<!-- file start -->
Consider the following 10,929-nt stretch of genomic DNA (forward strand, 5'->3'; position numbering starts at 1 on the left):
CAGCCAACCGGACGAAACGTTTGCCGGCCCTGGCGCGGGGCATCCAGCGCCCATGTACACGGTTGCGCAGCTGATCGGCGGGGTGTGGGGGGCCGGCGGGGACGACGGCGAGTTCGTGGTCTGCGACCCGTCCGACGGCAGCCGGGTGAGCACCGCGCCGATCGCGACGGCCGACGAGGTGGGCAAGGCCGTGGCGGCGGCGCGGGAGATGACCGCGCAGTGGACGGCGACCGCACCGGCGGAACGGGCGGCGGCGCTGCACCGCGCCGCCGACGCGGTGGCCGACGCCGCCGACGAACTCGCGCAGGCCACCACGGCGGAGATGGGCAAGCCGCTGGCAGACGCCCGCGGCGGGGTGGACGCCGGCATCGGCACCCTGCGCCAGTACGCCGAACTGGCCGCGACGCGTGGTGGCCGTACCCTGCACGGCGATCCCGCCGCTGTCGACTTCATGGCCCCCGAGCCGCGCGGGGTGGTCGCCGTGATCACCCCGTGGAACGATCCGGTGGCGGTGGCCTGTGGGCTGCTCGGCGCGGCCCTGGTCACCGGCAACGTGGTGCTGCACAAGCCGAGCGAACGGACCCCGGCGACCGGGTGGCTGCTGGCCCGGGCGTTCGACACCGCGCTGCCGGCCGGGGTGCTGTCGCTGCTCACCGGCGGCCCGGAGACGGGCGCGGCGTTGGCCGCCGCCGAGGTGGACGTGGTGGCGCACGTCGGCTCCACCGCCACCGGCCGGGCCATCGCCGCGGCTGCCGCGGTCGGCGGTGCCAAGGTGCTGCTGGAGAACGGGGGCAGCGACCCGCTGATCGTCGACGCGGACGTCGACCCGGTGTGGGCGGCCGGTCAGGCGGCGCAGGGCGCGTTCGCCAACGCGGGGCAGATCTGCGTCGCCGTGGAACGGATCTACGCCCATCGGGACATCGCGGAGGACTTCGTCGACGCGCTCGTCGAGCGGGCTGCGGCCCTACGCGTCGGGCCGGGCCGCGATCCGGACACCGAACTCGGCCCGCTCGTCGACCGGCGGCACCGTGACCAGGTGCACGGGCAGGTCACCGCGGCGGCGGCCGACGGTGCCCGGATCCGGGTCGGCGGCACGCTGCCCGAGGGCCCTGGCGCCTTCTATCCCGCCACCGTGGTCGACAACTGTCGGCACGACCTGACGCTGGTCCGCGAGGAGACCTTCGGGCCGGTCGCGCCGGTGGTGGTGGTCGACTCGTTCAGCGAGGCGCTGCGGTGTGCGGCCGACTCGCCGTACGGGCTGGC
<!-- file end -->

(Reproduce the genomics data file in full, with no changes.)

Consider the following 10,929-nt stretch of genomic DNA (forward strand, 5'->3'; position numbering starts at 1 on the left):
CAGCCAACCGGACGAAACGTTTGCCGGCCCTGGCGCGGGGCATCCAGCGCCCATGTACACGGTTGCGCAGCTGATCGGCGGGGTGTGGGGGGCCGGCGGGGACGACGGCGAGTTCGTGGTCTGCGACCCGTCCGACGGCAGCCGGGTGAGCACCGCGCCGATCGCGACGGCCGACGAGGTGGGCAAGGCCGTGGCGGCGGCGCGGGAGATGACCGCGCAGTGGACGGCGACCGCACCGGCGGAACGGGCGGCGGCGCTGCACCGCGCCGCCGACGCGGTGGCCGACGCCGCCGACGAACTCGCGCAGGCCACCACGGCGGAGATGGGCAAGCCGCTGGCAGACGCCCGCGGCGGGGTGGACGCCGGCATCGGCACCCTGCGCCAGTACGCCGAACTGGCCGCGACGCGTGGTGGCCGTACCCTGCACGGCGATCCCGCCGCTGTCGACTTCATGGCCCCCGAGCCGCGCGGGGTGGTCGCCGTGATCACCCCGTGGAACGATCCGGTGGCGGTGGCCTGTGGGCTGCTCGGCGCGGCCCTGGTCACCGGCAACGTGGTGCTGCACAAGCCGAGCGAACGGACCCCGGCGACCGGGTGGCTGCTGGCCCGGGCGTTCGACACCGCGCTGCCGGCCGGGGTGCTGTCGCTGCTCACCGGCGGCCCGGAGACGGGCGCGGCGTTGGCCGCCGCCGAGGTGGACGTGGTGGCGCACGTCGGCTCCACCGCCACCGGCCGGGCCATCGCCGCGGCTGCCGCGGTCGGCGGTGCCAAGGTGCTGCTGGAGAACGGGGGCAGCGACCCGCTGATCGTCGACGCGGACGTCGACCCGGTGTGGGCGGCCGGTCAGGCGGCGCAGGGCGCGTTCGCCAACGCGGGGCAGATCTGCGTCGCCGTGGAACGGATCTACGCCCATCGGGACATCGCGGAGGACTTCGTCGACGCGCTCGTCGAGCGGGCTGCGGCCCTACGCGTCGGGCCGGGCCGCGATCCGGACACCGAACTCGGCCCGCTCGTCGACCGGCGGCACCGTGACCAGGTGCACGGGCAGGTCACCGCGGCGGCGGCCGACGGTGCCCGGATCCGGGTCGGCGGCACGCTGCCCGAGGGCCCTGGCGCCTTCTATCCCGCCACCGTGGTCGACAACTGTCGGCACGACCTGACGCTGGTCCGCGAGGAGACCTTCGGGCCGGTCGCGCCGGTGGTGGTGGTCGACTCGTTCAGCGAGGCGCTGCGGTGTGCGGCCGACTCGCCGTACGGGCTGGC